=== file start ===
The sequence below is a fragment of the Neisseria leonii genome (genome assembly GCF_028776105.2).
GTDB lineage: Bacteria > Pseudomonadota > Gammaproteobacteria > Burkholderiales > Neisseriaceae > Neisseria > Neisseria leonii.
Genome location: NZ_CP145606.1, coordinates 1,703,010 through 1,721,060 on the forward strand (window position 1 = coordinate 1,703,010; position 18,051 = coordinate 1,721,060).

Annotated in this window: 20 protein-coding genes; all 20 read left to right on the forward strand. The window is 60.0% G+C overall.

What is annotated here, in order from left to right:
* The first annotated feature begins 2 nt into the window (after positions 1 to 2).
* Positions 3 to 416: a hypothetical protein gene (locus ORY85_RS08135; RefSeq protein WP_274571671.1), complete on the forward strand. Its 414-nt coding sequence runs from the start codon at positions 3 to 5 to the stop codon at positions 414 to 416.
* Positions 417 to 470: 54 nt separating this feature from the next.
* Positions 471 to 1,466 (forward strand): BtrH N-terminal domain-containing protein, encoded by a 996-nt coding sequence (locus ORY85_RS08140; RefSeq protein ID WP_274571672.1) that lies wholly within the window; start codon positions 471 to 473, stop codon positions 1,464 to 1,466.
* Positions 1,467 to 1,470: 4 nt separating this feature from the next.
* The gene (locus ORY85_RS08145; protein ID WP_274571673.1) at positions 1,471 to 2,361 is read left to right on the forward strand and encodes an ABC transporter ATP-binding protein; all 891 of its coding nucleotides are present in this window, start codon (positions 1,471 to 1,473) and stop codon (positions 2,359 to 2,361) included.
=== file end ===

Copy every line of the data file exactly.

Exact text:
The sequence below is a fragment of the Neisseria leonii genome (genome assembly GCF_028776105.2).
GTDB lineage: Bacteria > Pseudomonadota > Gammaproteobacteria > Burkholderiales > Neisseriaceae > Neisseria > Neisseria leonii.
Genome location: NZ_CP145606.1, coordinates 1,703,010 through 1,721,060 on the forward strand (window position 1 = coordinate 1,703,010; position 18,051 = coordinate 1,721,060).

Annotated in this window: 20 protein-coding genes; all 20 read left to right on the forward strand. The window is 60.0% G+C overall.

What is annotated here, in order from left to right:
* The first annotated feature begins 2 nt into the window (after positions 1 to 2).
* Positions 3 to 416: a hypothetical protein gene (locus ORY85_RS08135; RefSeq protein WP_274571671.1), complete on the forward strand. Its 414-nt coding sequence runs from the start codon at positions 3 to 5 to the stop codon at positions 414 to 416.
* Positions 417 to 470: 54 nt separating this feature from the next.
* Positions 471 to 1,466 (forward strand): BtrH N-terminal domain-containing protein, encoded by a 996-nt coding sequence (locus ORY85_RS08140; RefSeq protein ID WP_274571672.1) that lies wholly within the window; start codon positions 471 to 473, stop codon positions 1,464 to 1,466.
* Positions 1,467 to 1,470: 4 nt separating this feature from the next.
* The gene (locus ORY85_RS08145; protein ID WP_274571673.1) at positions 1,471 to 2,361 is read left to right on the forward strand and encodes an ABC transporter ATP-binding protein; all 891 of its coding nucleotides are present in this window, start codon (positions 1,471 to 1,473) and stop codon (positions 2,359 to 2,361) included.